An animated documentary is receiving some of the best reviews of the year. Ari Folman's Waltz With Bashir, produced in Israel, tells of an Israeli man's tortured memories of his country's 1982 invasion of Lebanon and Sabra and Shatila Massacre.
They Say 'Art' and 'Cinema' in particular can change things and heal open scars ... Let's Hope so ...
One night in a bar, an old friend tells director Ari about a recurring nightmare in which he is chased by 26 vicious dogs. Every night, the same number of beasts. The two men conclude that theres a connection to their Israeli Army mission in the first Lebanon War of the early eighties. Ari is surprised that he cant remember a thing anymore about that period of his life. Intrigued by this riddle, he decides to meet and
interview old friends and comrades around the world. He needs to discover the truth about that time and about himself. As Ari delves deeper and deeper into the mystery, his memory begins to creep up in surreal images.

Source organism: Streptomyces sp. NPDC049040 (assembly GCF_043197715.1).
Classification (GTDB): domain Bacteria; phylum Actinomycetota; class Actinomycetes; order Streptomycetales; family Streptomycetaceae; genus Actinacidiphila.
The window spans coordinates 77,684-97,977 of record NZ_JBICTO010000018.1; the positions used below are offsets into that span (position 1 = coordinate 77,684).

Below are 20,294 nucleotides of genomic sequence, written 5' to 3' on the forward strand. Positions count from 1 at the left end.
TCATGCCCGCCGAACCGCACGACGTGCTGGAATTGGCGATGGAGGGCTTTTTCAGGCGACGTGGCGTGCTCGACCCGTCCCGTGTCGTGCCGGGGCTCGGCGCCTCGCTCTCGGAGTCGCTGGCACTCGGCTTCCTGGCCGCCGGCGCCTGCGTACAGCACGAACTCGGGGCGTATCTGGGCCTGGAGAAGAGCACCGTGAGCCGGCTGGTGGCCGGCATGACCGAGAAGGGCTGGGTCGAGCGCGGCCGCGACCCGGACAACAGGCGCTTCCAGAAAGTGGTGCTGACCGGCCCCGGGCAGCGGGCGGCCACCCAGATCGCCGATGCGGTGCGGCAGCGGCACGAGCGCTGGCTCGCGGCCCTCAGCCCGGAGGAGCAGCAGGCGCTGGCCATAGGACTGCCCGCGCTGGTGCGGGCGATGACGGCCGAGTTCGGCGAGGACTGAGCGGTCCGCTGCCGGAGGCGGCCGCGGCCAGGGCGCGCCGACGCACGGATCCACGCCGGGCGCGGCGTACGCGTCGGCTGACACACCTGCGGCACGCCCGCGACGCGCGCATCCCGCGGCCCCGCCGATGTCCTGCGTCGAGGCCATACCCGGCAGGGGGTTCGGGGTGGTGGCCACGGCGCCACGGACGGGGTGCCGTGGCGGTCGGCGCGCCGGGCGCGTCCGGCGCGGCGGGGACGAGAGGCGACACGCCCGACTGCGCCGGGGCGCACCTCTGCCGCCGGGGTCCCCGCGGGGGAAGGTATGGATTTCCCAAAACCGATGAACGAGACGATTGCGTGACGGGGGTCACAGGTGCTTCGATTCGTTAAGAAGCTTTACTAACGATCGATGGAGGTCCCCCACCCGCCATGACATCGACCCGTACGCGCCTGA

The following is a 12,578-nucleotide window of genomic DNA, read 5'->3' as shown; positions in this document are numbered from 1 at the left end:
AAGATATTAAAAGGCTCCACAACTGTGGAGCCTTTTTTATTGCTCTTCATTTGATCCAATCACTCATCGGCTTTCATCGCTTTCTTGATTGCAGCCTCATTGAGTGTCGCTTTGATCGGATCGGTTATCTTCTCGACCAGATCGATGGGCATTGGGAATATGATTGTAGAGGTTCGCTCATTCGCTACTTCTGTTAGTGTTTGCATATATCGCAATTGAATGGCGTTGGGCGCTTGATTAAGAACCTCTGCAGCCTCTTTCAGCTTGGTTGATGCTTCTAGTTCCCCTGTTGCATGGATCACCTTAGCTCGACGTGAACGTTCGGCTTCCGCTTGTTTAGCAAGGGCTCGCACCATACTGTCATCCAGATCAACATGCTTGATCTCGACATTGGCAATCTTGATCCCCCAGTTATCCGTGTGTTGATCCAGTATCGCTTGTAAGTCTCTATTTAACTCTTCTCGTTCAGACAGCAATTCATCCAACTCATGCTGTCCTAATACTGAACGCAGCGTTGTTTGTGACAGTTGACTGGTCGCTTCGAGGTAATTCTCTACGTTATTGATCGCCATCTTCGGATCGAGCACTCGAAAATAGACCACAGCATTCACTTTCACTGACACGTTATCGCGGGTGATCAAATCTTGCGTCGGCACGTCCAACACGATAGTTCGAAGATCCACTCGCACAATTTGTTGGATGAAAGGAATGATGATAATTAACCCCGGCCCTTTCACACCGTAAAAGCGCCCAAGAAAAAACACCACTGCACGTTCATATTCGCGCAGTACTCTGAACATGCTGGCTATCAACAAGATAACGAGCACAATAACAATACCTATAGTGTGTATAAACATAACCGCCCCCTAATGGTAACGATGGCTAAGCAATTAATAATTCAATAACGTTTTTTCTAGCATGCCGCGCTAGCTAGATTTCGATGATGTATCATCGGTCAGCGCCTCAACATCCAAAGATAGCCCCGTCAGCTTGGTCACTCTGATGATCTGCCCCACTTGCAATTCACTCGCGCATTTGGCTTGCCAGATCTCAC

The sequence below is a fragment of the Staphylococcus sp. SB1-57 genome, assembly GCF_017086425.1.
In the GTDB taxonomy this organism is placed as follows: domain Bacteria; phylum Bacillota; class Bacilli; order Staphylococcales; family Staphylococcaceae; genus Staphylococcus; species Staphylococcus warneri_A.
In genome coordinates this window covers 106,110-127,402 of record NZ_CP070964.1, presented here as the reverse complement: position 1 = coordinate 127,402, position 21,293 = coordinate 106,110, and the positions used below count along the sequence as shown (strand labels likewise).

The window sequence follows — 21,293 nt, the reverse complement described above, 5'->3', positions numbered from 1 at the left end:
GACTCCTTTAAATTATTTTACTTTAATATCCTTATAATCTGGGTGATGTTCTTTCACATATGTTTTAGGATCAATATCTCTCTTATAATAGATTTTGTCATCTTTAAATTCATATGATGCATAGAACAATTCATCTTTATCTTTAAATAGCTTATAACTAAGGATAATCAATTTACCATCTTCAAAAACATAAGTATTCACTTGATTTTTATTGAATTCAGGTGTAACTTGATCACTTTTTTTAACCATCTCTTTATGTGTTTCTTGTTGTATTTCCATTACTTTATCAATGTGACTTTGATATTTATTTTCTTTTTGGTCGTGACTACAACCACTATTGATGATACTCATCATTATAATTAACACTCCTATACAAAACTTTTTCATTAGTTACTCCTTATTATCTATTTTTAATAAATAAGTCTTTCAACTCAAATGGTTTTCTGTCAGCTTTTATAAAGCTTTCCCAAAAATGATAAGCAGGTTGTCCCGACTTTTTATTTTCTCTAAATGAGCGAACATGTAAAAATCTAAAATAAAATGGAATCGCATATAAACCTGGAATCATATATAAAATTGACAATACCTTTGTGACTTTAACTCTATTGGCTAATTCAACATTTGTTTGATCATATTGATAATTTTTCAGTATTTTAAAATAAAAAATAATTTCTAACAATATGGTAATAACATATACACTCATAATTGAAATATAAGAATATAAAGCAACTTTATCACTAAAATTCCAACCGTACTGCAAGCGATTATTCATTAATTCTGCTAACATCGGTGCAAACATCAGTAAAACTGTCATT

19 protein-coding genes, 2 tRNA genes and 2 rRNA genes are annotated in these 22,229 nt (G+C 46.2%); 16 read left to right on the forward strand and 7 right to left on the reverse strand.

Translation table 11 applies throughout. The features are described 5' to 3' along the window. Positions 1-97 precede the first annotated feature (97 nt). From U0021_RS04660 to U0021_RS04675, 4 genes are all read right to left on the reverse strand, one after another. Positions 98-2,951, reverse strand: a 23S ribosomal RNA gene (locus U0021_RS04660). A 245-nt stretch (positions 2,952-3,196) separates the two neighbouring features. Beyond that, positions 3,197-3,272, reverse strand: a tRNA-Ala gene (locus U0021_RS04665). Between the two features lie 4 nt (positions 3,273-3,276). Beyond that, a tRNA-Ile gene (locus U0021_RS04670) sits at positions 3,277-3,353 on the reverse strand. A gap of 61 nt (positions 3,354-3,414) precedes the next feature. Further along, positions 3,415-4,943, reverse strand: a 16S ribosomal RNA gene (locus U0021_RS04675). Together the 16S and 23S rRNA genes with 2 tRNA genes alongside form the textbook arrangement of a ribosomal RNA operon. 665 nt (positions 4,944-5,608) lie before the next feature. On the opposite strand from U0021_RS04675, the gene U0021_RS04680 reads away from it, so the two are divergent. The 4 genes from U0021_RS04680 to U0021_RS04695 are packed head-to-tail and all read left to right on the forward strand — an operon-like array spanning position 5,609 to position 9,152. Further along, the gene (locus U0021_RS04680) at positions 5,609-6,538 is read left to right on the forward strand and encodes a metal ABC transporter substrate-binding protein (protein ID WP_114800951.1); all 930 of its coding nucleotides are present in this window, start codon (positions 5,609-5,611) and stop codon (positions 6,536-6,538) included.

An animated documentary -- seemingly a contradiction in terms -- is receiving some of the best reviews of the year. Ari Folman's Waltz With Bashir, produced in Israel, tells of an Israeli man's tortured memories of his country's 1982 invasion of Lebanon. It has elicted words like "riveting" (Joe Morgenstern, the Wall Street Journal), "astonishing ... searing ... altogether amazing" (A.O. Scott, the New York Times), "haunting" (Lou Lumenick, the New York Post), and "profoundly affecting," Rick Groen, the Toronto Globe and Mail. Groen's review takes up the issue inherent in a movie that uses animation to replace bloody reality. "All war movies face the endemic problem of how to dramatize war without aestheticizing it. Here, by beginning with an obvious layer of added artifice, the animation technique openly admits to that problem and, paradoxically, goes some way toward solving it, simply by accentuating the notion that nothing about war seems real, yet everything about war is real -- deadly real." Indeed, Scott in the New York Times observes that at the end of the film, the animation stops "and the audience is confronted with graphic, horrifying images of real dead bodies. This ending shows just how far Mr. Folman is prepared to go, not in the service of shock for its own sake, but rather in his pursuit of clarity and truth."
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